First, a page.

We’ve all done it. We’ve set aside time to plan out the content we are going to use to market our business and the blank page stymies us. We’ve diligently read the blogs, newsletters, and trade press associated with our industry and we still draw blanks. As a writer I’ve spent more than my fair share of time staring at blank pages hoping that somehow my need will fill the void with brilliant words. That has never happened.
I’ve learned through discovery and reading all those other blogs and listening to hours upon hours of podcasts a set of strategies to overcome the blank page doldrums. I’ve reformulated these strategies into three broad topics so I could use a title I thought was clever. Let’s keep the fact these strategies didn’t naturally occur in this way a secret between us, okay?
I personally like examples to break away from the abstracts. I’m going to pretend I own a cheese shop (I spell it shoppe because it makes it feel old timey).
At Sean’s Cheese Shoppe we have a very active social media presence sharing tips on how to buy cheese and how to store cheese. My staff and I write blog posts about trends in cheese, sharing our opinions on different types of cheese, and joining in the latest cheese memes (so many cheese memes!). We don’t have an aggressive content calendar – just putting up one to two blog posts a week, creating one significant graphic a week to share on our Pinterest board, Google+ page, and Facebook account, three to four tweets a day, and a monthly e-blast discussing new cheeses that have come into the store, identifying issues and news which affect the cheese eating public, and of course our famous 20% coupon off selected cheeses to bring our email reading customers back into the store.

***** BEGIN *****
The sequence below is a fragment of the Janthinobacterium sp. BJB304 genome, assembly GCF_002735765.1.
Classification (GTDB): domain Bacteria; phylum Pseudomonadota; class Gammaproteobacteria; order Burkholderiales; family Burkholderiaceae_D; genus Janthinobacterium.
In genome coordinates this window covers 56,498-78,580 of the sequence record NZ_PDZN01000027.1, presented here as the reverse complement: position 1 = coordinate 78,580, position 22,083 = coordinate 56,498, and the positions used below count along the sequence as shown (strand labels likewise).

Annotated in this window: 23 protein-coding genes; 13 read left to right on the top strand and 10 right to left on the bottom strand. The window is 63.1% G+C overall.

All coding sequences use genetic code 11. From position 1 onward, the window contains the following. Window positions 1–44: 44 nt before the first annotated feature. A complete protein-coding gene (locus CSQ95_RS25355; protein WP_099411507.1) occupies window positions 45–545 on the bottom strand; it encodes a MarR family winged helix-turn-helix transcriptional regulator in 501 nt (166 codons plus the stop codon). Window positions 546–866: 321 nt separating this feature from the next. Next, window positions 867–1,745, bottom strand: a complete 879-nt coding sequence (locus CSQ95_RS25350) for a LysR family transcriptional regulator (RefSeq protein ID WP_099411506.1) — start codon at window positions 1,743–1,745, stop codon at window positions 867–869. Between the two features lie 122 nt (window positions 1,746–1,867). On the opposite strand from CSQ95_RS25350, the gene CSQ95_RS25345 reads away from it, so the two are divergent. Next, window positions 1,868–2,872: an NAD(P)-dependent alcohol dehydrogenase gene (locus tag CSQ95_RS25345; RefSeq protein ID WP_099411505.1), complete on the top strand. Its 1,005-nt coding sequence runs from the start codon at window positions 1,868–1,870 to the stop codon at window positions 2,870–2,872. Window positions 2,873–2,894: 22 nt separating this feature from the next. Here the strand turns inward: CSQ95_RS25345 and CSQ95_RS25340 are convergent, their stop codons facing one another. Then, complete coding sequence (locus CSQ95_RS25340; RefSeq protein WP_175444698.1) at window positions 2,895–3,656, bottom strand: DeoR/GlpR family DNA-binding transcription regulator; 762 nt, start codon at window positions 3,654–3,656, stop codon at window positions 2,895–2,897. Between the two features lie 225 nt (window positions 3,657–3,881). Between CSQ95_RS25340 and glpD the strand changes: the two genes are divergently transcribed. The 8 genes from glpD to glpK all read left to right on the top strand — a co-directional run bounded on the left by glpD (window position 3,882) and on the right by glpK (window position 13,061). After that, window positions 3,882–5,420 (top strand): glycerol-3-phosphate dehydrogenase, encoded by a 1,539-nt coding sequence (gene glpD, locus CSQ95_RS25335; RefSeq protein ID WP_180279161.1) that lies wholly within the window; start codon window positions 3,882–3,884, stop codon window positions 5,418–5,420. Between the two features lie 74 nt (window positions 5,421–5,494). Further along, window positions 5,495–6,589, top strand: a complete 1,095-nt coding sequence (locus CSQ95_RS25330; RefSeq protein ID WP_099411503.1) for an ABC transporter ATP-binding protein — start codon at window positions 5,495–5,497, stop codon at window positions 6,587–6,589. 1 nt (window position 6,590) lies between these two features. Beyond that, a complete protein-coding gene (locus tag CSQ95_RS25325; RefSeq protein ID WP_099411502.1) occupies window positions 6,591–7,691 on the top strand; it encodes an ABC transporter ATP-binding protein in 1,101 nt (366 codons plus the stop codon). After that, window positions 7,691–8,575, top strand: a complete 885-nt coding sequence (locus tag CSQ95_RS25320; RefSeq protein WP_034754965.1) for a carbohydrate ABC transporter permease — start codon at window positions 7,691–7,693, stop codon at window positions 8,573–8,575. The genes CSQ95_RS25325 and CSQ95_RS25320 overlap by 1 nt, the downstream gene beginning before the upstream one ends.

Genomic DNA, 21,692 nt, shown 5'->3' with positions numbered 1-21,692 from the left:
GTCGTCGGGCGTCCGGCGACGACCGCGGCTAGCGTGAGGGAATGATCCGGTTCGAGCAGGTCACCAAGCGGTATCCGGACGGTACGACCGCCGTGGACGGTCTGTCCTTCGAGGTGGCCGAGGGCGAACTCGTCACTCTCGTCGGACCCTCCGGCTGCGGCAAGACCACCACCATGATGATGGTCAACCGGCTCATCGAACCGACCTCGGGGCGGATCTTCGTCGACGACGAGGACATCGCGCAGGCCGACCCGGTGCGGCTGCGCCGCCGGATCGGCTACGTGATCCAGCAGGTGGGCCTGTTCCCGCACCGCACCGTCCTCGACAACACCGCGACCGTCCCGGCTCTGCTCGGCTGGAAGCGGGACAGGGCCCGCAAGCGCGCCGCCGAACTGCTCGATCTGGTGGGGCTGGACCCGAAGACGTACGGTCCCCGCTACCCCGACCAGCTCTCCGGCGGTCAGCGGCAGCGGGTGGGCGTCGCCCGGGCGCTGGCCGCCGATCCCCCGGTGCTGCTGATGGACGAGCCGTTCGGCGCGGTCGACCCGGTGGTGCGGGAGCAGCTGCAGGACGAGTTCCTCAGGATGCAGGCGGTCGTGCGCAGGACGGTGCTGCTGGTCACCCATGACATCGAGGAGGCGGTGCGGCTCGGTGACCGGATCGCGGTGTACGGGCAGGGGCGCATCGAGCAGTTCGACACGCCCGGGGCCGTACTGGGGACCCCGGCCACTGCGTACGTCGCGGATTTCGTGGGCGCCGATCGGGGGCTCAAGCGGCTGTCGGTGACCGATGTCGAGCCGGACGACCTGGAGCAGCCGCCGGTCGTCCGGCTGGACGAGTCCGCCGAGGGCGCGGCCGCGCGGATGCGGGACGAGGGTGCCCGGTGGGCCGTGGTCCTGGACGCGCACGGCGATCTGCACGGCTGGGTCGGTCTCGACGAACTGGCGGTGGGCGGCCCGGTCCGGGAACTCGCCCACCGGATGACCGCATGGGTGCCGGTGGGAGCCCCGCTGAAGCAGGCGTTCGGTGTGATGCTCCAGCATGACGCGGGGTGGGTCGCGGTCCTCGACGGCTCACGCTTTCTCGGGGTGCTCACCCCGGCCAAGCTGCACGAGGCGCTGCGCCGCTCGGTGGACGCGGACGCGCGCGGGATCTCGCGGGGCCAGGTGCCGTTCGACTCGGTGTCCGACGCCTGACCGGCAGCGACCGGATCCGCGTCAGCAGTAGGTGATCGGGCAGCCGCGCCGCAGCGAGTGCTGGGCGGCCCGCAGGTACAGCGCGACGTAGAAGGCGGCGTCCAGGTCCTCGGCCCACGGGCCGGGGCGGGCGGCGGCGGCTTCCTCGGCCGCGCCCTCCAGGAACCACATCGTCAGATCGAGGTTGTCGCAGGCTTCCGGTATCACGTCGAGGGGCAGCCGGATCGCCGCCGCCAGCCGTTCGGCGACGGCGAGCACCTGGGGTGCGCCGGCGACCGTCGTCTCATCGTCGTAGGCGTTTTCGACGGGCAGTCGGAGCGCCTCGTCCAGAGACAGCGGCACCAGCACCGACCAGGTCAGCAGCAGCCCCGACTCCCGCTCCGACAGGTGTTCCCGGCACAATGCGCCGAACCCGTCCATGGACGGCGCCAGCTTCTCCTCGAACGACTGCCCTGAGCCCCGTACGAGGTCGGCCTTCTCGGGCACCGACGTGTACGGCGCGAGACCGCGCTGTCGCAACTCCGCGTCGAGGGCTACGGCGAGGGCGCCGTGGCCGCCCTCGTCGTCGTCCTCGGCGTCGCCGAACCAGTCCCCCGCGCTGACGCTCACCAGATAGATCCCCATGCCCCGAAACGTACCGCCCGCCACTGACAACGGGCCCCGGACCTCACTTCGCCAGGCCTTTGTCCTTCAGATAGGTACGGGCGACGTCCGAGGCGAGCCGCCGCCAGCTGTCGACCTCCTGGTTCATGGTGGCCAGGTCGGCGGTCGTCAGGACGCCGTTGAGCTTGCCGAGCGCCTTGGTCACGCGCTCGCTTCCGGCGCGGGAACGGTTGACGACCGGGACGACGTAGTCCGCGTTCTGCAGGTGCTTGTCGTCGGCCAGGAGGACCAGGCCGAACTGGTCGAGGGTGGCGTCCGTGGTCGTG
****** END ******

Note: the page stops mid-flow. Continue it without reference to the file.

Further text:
A year into business, I can tell you that sometimes that well of ideas looks pretty dry. I’ve already weighed in on the White Cheddar Debate, the Fondue Fiasco, and even dabbled in mold. I have interviews with cheesemakers regarding cheesemaking. I have interviews with sommeliers about which wines pair well with different cheeses. Now I have another month of content to create and the blank spots in the calendar are mocking me.
It’s time to implement the Respond, Reuse, and Recycle strategy.
Take a look at your email inbox. Look at forums related to your industry. Go on Reddit, Ask Yahoo, your own blog comments section and take a look at the questions people are asking about your industry, about products related to your industry, and about your company specifically.
The first stop on this journey is the Sean’s Cheese Shoppe customer service desk, email inbox, and blog. What have our customers been asking? Since this is pretend I get to make up some stuff here but I’m going to base it on my own questions. It is summer and people are going to picnics, cookouts, and other special events that require traveling distances in the summer heat. A common question relates to ‘traveling with cheese’ and the kinds of artisanal cheeses which can take a bit of summer heat. Nobody wants to arrive at a friend’s house with a plate of cheese that is oozing oily liquids. This type of question offers the opportunity to highlight the hard cheeses my store carries which make perfect cheeses to take out in the summer heat and still impress friends.
Now onto Reddit.com. Reddit.com/r/askreddit where people ask all sorts of odd and absurd questions. I type in ‘cheese’ to see what kinds of questions people are asking about my favorite dairy product.
Not all the questions ask relate directly to cheese, but there are a few. There seems to be a lot of interest in three key cheese related foods: grilled cheese sandwiches, macaroni & cheese, and pizza. It’s a start and it has given me an idea to create cheese blends to sell relating to these specific products. One question in particular caught my eye, though. “Why do smaller pieces of cheese taste better than bigger pieces of cheese?” I think there is potential there but I’m not done.
Now I pop over to Yahoo! Answers and see what people there are asking about cheese.
Questions relating to mold and storage… since I’ve already written about these things it isn’t much help. I can use those previous blog posts to answer the questions while I’m here. I also notice more questions about the best types of cheese for fondues, grilled cheese, and pizzas. I’m penciling in the possibility of writing several posts about cheese blends and what makes a blend good for different recipes.